“As you walk and eat and travel, be where you are.
Otherwise you will miss most of our life”.
Before the holiday mood wears off, before summer becomes a memory, before the layers of the new year start piling, one over another, or, let’s just say it, it’s too late to have pictures of Christmas tree posted on the front page of my blog, I would like to share a few images from our South Australian family Christmas holiday that continued into a beautiful road trip from Adelaide to Bendigo to High Country Victoria to Sydney.
Adelaide welcomed us by windy but rather comfortable weather.
“I wish I could fly, into the sky, so very high..”
Someone doesn’t mind looking rather foolish (but super-cute) in exchange to being the centre of attention on Christmas morning:
Mum’s cactus flower that decided to bloom right on Christmas day:
Wide open spaces, sun setting into the ocean, tumbleweed that leaves weird marks on the sand and then decides to go for a swim:
Port Willunga, combining the perfect beach setting, and the happiest memories of photographing these two gorgeous people celebrating their wedding day in this particular spot:
And some wine tasting, ahem, location scouting for a wedding in March this year (McLaren Vale, you are one beautiful spot to get married):
Oh Handorf… The first German settlement in Australia, you still carry all the old-word charms despite the crowds of tourists and the souvenir shops and the traffic. One of my most favourite places to be when we visit Adelaide.
With Mum. Gardening shop.
Live band playing Christmas carols in the hot midday sun:
And we did not leave Handorf without some beautiful Coober Pedy opals:
But the main event of our Handorf trip this year was the visit to The Cedars, where Hans Heysen, one of the most famous, most poetic Australian landscape artists (and one of the people who inspire me endlessly) lived and worked, where gum trees that graced his paintings still stand. We were inside his studio. I could not take pictures there, but I made memories. I saw the watercolour brushes that were the medium between the master and his creations. I saw the dried paint tubes, palettes, unfinished work on his easel. His energy is still there.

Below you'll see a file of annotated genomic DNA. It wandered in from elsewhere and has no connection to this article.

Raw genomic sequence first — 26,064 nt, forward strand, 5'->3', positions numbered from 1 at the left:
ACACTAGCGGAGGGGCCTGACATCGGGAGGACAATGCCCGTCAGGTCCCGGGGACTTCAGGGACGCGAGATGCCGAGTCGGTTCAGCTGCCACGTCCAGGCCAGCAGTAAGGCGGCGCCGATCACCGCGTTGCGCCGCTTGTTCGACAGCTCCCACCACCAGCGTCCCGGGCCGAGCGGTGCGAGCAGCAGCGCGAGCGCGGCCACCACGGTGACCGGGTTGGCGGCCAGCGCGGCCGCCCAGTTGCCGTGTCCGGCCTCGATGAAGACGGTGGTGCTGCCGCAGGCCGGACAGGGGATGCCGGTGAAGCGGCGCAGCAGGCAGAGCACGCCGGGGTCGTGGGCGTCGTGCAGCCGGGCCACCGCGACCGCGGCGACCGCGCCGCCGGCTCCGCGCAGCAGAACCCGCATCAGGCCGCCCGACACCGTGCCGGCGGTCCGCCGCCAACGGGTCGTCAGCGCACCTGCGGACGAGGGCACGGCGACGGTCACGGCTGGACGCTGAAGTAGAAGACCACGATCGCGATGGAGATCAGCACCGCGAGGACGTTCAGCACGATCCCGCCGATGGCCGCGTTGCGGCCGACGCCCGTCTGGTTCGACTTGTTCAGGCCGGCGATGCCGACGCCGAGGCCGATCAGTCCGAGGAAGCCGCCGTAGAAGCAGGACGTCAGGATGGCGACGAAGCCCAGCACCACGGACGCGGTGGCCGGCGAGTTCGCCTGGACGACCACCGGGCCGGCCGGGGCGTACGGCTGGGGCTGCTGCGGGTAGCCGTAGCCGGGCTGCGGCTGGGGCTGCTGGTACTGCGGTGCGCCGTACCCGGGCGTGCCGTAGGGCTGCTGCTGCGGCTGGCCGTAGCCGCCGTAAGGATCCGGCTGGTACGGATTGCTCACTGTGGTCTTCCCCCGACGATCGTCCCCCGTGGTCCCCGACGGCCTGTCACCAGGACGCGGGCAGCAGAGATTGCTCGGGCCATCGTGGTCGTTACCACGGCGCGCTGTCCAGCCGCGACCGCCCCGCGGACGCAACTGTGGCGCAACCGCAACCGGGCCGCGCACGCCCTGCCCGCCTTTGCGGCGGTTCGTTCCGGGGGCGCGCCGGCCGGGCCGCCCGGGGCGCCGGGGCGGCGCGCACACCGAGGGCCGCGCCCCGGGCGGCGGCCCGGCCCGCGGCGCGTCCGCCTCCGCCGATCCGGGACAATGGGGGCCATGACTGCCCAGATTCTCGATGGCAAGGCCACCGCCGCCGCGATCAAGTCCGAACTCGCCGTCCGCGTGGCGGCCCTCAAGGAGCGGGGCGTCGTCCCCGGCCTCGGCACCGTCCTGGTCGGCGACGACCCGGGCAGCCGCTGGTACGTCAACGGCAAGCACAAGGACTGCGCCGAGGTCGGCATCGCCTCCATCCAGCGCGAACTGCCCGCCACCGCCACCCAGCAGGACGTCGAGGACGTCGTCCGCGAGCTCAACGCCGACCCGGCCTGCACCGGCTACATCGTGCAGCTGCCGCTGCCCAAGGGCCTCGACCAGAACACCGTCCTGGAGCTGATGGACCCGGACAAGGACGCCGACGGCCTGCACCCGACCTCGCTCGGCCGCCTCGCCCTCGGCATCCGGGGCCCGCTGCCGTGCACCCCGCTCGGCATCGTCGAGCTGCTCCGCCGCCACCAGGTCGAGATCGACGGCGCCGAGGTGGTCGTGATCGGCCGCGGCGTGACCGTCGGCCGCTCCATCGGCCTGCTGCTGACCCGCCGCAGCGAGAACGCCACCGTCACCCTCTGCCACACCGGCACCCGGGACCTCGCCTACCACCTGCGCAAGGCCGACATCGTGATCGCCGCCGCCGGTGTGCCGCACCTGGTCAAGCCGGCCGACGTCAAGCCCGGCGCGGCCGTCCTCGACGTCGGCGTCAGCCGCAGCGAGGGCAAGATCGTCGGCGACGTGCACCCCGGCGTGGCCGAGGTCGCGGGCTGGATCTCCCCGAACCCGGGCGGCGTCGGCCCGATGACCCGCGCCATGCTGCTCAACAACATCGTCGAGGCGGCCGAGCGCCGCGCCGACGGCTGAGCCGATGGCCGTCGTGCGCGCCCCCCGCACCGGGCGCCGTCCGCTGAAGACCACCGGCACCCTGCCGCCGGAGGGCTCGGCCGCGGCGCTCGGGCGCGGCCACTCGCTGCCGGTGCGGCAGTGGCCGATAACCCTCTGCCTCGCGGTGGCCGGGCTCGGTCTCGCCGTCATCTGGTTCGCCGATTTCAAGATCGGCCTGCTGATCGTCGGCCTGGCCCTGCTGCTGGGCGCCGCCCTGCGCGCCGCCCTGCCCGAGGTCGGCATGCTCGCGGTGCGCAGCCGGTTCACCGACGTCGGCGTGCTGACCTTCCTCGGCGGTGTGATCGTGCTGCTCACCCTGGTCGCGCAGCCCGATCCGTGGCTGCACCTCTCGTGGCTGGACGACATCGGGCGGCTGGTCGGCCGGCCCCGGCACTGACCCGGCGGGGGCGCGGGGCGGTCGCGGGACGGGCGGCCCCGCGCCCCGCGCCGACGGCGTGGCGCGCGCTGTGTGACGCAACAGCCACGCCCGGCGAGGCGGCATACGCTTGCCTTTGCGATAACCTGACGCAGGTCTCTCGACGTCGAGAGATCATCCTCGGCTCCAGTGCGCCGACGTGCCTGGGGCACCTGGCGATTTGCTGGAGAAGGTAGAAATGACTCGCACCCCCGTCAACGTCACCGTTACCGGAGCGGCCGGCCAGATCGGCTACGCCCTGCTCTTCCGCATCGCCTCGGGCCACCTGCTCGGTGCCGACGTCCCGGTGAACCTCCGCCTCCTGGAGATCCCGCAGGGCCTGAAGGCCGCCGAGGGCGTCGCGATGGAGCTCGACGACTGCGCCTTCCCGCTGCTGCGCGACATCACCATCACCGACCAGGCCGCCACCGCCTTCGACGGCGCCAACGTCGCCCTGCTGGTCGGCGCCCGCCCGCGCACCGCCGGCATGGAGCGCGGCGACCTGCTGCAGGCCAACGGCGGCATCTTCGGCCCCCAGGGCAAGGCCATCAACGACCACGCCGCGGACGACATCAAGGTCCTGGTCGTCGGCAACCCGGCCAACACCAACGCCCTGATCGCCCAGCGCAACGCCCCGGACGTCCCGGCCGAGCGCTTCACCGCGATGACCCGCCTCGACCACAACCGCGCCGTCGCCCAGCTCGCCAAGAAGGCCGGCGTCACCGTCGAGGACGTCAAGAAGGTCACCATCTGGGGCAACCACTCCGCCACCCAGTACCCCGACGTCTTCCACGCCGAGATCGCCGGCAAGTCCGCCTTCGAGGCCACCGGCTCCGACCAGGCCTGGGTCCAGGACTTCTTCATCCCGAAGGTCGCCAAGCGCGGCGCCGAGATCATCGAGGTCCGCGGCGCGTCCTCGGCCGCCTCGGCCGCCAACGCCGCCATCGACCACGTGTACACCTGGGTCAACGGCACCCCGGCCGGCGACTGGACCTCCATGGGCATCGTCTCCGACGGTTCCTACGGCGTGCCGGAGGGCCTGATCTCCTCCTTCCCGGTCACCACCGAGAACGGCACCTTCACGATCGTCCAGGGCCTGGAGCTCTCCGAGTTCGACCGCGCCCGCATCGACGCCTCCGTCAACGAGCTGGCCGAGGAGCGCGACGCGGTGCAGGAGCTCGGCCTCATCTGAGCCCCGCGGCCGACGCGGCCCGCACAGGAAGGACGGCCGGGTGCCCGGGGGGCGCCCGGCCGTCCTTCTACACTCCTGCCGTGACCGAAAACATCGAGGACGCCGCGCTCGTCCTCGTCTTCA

Hans Heysen was also the pioneer of caravaning in Australia. This Ford Model A and this caravan accompanied Heysen to Flinders Ranges on his painting trips.
Back in Adelaide. Beautiful Semaphore, it is gorgeous at any time of the day. Even when the crazy wind is messing with your hair, and sand is flying around you like snow.
Ta-daa! Burra Homestead. One of the most recognized, most iconic buildings of the Australian outback.
Wheat. Well, gluten. I cannot eat it but I can take pictures of it.
Claire Valley vineyards. This particular one, Sevenhill, was established by Jesuits in 1851. The church that was built back then still stands, surrounded by grapevines.
Annie’s Lane cellar door. One of those bottles travelled up to the mountains with us (more on that below).
Mum’s Birthday. No, the cat was not the present, and she did not come with roses. She was there for the ribbons, again. And the box of course, what cat doesn’t know the value of an empty box. Hours of free entertainment.
And then we wandered streets of Adelaide.
And visited the Botanical Gardens.
And Mount Lofty.
And then we drank champagne.
And ate beautiful food.
And back to Semaphore.
Largs Pier Hotel, that takes quite a place in Australian music history. As per the hotel’s website, “during the 70s and 80s the hotel began to establish its reputation as an important Aussie Music icon. Jimmy Barnes with Cold Chisel, AC/DC, The Little River Band and The Angels all played here during the early days of their careers. Bon Scott, who later became the lead singer of AC/DC, even met his wife at the Largs Pier Hotel after a gig in 1971.” Wait, there is more. This place had the very first drive-through bottle shop in Australia, opened in 1953. I also highly recommend their food – beautiful treat after a day spent at the beach.
St Kilda. Rather different from Melbourne’s St Kilda. Hot, flat, open. Plus pirates.
New Year Eve. Semaphore again. Fireworks.
And on the 1st of January we started our drive to Bendigo via the labyrinth of Victorian country roads, with a quick turnoff to see The Grampians:
Beautiful Bendigo, full of history and lovely buildings. Would love to photograph a wedding there one day (just throwing it out there)
High Country. The drive there was exhilarating (also long and often scary), the views unbelievable.
Admiring Christmas presents from Mum at the hotel:
And then we decided to watch the sunset from the top of Mount Hotham.
Yep, according to the map of the village sunset is that way.
The bottle that made it with us from the vastness of Claire Valley to the top of the mountain.
Look at those views…
Alpine grass, and snowgums rising above it.
The End And a big thank you for making it all the way through this super long post!